As someone who’s ambivalent at best about listening to music, I’m not an obvious user candidate for Apple’s new HomePod speaker.
After all, the audio device is inextricably tied to the Apple Music service and aimed at those with ravenous appetites for all manner of melody. The speaker is, first and foremost, a music appliance.
Yet, I adore the HomePod.
It’s precisely what I crave, a compact yet killer-sounding speaker for my home office so I can play my favorite podcasts, get caught up the news, and more. That it’s an Apple product is a bonus (though that doesn’t come cheap).
Until now, I’d been using another Apple speaker, the venerable iPod Hi-Fi, which sounds pretty good for an 11-year-old device, and has held up amazingly well. The HomePod, of course, sounds much better.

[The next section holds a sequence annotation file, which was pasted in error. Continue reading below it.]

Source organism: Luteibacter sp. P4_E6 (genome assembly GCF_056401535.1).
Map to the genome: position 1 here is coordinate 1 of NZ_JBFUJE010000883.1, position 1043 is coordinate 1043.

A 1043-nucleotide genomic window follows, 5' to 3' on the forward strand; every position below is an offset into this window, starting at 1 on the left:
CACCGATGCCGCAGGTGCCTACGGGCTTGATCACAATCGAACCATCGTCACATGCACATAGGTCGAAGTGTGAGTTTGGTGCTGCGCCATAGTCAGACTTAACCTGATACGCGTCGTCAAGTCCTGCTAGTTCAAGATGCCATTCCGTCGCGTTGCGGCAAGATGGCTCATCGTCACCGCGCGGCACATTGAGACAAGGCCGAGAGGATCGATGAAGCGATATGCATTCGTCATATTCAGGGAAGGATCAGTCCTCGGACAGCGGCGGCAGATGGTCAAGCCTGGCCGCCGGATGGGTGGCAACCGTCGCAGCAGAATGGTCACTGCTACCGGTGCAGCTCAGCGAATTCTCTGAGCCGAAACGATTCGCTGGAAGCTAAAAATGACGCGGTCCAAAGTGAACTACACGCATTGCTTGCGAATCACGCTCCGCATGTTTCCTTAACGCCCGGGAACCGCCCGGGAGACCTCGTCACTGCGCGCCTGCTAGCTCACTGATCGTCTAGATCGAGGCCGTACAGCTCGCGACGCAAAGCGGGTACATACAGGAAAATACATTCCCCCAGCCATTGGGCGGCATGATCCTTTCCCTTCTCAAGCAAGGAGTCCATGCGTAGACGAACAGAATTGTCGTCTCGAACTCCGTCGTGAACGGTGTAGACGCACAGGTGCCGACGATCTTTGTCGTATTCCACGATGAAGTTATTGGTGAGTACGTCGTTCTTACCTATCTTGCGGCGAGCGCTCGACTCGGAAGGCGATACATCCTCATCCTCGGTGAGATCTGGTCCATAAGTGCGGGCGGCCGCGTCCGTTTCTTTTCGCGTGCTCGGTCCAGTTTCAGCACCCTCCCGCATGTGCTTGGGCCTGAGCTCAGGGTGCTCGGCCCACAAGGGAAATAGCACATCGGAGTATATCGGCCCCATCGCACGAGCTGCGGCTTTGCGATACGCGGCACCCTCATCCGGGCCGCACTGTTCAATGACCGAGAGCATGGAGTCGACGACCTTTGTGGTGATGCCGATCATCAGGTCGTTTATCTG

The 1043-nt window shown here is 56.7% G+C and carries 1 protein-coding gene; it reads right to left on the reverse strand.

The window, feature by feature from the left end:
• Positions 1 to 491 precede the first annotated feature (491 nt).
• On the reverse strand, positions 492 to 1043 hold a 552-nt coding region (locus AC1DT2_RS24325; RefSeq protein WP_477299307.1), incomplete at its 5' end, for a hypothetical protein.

In this era of “smart” speakers, I’d plugged a compact Amazon Echo Dot into the Hi-Fi to essentially give it a brain transplant. This allowed me to call upon the Alexa assistant and have the audio avatar’s utterances emanate from the Apple speaker.
Apple has its own intelligent assistant, Siri, which is the HomePod’s brain.
With all of this in mind, I set out for a TidBITS article to find what my loaner HomePod could do for me — other than play music.
For context, I pitted Siri against Alexa (via the Dot) and against Google Assistant (via that company’s Home Mini, which is the Dot’s direct competitor). I threw a variety of tasks at the speakers (playing news, making calls, creating notes or reminders) and rated how they did.
If you have been following smart-speaker developments, you can probably guess how this all turned out. Regardless, it was a fun challenge, and it showed how the HomePod is very much in the running even though it’s late to market.
As for me, I’m happy just throwing content from my iPhone to the HomePod via AirPlay. And did I mention that this speaker sounds great?